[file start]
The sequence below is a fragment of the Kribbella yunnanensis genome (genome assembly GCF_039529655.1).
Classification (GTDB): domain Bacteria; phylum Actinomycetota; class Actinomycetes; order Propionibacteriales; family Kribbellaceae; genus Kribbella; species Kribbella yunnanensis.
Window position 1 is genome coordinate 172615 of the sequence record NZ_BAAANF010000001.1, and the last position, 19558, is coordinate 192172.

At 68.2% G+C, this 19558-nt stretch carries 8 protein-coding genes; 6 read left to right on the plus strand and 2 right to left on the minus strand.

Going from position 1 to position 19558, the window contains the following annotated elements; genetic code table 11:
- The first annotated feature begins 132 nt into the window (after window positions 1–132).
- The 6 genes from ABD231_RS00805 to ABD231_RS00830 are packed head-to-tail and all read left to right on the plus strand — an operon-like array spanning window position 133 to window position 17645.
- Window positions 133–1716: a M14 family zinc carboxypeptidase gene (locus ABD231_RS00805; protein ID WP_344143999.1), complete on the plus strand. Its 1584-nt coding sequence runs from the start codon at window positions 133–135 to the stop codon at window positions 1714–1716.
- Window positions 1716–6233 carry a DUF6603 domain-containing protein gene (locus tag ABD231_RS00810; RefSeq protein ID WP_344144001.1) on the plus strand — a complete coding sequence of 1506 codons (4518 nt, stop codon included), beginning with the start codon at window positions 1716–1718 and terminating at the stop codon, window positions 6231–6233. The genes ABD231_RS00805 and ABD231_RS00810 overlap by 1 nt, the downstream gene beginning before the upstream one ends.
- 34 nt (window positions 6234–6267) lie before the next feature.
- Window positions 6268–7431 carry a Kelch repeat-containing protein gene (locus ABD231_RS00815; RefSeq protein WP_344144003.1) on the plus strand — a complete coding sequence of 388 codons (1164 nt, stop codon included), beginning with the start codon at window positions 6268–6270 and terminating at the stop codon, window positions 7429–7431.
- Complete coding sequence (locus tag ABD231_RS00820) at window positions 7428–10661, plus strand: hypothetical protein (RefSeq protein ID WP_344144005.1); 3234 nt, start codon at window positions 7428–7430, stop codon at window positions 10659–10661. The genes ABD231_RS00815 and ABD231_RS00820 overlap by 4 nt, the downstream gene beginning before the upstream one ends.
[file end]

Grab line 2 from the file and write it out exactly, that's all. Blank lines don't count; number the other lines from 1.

Classification (GTDB): domain Bacteria; phylum Actinomycetota; class Actinomycetes; order Propionibacteriales; family Kribbellaceae; genus Kribbella; species Kribbella yunnanensis.